Give Me an Arrow and I Will Construct a World for You


To survive in a world of change (which is always changing), we must develop our intelligence, to quickly learn to construct models to understand processes and their effects, long or short term, close or distant to us in space, and if possible, to dominate them, that is, predict and control them. Accepting the hypothesis that intelligence is the capacity to construct, and rapidly modify, a coherent system of effective models which contain meaning for understanding the world’s dynamics and developing effective behavior aimed at survival, this theoretical study will suggest the guidelines for learning and quickly constructing graphic models to understand, and to a certain sense dominate, the dynamics that characterize our existence. This paper will present the main ideas of Senge (2006) on Systems Thinking, which is considered not only as a technique but primarily as a discipline for efficient and effective thinking, learning, communicating and explaining with regard to the dynamics of our world. The title of the paper reveals that the proposed models derive from the logic and techniques of Systems Thinking, which provides Senge’s personal interpretation—and one that, in many respects, is innovative—refining not only the concepts but also the techniques for constructing models of systems dynamics (that is, the Causal Loop Diagrams) utilizing the graphical tool of “arrows” to connect the variables to be represented and to identify their direction and sense of variation. There is no limit to the complexity that can be represented with the graphic models of Systems Thinking, which is why Senge was able to state that: “Give me an arrow (a causal relationship and a sufficient power of variation) and I will construct a ‘world’ for you; not a real world, of course, but a structural map of part of it” (Senge, 2006: 3).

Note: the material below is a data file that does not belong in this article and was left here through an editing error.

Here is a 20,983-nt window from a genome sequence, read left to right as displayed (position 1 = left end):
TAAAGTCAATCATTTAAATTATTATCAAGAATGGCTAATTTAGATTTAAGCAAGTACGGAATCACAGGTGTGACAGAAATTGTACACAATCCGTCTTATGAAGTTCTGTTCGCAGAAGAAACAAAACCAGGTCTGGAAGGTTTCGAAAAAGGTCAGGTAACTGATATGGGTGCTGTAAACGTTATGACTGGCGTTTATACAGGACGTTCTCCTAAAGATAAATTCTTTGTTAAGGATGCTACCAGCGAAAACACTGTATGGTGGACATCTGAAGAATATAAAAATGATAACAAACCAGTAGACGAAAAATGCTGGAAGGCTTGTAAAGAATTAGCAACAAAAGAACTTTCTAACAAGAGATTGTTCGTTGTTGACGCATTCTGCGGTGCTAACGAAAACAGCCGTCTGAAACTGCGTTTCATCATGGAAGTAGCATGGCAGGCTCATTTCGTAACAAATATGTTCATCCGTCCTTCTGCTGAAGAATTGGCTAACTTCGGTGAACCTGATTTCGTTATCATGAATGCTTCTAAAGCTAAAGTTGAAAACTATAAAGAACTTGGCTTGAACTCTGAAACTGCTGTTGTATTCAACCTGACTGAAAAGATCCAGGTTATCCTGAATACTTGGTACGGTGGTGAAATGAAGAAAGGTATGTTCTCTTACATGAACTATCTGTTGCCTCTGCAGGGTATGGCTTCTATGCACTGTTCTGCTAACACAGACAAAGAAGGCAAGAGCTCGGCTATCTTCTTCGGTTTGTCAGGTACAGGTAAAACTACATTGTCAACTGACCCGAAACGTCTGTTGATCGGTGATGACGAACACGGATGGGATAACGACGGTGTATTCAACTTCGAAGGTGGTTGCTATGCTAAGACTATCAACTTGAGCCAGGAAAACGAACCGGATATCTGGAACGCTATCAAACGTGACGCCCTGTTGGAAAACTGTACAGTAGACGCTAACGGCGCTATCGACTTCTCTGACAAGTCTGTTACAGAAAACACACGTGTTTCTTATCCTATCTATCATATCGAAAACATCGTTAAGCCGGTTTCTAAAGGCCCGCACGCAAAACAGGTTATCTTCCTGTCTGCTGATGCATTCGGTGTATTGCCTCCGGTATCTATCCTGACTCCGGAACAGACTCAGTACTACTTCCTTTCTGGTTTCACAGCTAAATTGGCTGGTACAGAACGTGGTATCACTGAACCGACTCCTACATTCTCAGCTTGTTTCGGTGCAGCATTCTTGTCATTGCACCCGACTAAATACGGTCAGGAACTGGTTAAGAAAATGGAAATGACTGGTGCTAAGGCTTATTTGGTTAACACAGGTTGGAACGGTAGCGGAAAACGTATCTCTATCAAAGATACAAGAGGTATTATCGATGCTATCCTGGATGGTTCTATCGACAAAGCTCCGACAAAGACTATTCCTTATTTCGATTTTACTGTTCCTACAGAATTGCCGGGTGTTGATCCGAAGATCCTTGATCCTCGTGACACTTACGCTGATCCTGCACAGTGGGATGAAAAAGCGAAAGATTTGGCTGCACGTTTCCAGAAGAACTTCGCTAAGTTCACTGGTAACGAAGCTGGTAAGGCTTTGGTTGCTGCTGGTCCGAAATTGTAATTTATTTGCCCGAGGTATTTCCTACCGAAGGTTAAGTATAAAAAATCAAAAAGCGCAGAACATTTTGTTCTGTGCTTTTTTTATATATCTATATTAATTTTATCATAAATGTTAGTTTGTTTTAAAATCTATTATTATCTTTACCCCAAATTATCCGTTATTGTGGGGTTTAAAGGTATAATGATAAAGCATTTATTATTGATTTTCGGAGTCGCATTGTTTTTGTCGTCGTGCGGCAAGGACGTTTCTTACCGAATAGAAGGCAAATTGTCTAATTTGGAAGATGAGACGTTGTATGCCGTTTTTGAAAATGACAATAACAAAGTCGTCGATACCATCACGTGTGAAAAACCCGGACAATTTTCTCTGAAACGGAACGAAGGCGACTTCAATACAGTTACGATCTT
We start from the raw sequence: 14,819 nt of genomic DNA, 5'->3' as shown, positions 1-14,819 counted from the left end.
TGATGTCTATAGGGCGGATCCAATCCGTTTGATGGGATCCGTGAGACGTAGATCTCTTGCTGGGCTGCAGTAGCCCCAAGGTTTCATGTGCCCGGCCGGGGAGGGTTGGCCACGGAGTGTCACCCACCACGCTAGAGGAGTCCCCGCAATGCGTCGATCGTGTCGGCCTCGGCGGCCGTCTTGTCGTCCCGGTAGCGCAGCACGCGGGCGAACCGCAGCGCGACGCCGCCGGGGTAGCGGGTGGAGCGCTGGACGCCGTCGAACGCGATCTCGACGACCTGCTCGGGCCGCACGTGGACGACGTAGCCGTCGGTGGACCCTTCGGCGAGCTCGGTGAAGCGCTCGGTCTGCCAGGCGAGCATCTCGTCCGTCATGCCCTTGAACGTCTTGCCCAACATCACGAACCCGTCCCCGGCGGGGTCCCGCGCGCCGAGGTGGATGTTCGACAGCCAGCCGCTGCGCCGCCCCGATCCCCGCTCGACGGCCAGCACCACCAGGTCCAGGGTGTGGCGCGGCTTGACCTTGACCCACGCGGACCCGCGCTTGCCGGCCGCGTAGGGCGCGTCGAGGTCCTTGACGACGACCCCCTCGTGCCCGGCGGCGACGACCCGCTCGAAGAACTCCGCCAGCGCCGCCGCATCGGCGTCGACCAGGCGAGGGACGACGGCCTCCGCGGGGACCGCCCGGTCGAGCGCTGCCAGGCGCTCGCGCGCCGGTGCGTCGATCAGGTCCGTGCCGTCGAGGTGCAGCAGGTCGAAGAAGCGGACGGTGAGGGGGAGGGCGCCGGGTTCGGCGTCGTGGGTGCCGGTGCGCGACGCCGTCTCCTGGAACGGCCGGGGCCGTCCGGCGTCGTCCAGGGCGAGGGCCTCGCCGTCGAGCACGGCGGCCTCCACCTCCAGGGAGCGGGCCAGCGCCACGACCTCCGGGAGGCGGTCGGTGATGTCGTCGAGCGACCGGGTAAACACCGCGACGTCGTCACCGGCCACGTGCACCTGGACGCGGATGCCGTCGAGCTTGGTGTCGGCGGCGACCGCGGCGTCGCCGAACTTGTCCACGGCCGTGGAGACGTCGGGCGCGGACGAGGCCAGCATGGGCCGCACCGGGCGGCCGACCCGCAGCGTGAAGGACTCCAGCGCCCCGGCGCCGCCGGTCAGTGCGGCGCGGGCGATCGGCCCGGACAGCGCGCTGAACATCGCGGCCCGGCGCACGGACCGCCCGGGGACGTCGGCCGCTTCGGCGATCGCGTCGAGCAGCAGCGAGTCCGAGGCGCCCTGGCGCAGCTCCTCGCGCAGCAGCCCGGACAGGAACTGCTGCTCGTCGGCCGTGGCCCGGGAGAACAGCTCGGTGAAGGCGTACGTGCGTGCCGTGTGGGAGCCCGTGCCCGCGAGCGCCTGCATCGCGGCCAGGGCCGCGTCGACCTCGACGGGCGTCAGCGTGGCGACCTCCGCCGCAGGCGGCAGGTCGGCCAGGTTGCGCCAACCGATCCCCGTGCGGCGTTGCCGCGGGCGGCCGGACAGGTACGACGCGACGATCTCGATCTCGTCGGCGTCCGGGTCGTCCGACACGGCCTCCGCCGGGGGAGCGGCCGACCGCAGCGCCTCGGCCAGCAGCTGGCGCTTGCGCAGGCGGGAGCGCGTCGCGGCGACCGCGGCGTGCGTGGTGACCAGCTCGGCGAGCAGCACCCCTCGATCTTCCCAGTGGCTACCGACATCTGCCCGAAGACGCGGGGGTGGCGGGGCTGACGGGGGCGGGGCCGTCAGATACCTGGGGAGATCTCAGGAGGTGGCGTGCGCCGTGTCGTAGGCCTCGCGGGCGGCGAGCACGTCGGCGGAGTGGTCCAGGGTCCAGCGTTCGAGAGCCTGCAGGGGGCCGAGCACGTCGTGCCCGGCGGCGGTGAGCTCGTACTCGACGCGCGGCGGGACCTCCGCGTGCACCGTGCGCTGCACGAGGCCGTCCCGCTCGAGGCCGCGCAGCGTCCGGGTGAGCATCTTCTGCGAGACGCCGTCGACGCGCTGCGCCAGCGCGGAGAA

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Mella, P. (2015) Give Me an Arrow and I Will Construct a World for You. Creative Education, 6, 594-611. doi: 10.4236/ce.2015.66059.

1. Introduction

The title of this short conceptual paper is intended to make immediately clear that, in my opinion, Systems Thinking is one of the most powerful tools of knowledge and understanding because it teaches us to devise coherent and sense-making models of the world, which are among the most effective for improving our intelligence, modifying our world and constructing our existence.

Intelligent persons are those who understand (and comprehend) quickly and effectively; who are not content to “look at the world with their eyes” (objects, facts, phenomena and processes) but who are able “to see the world with their minds” by constructing models to “understand” how the world is (description), how it functions (simulation), and how we can act as part of it (decision and planning), even without having the need, or possibility, of “looking at everything” (Mella, 2012: p. 3) .

My opinion is based on three premises:

a) Intelligence is the ability to develop a system of coherent and meaningful models that allow us not only to survive in a world that is continually evolving but also to improve ourselves and make progress;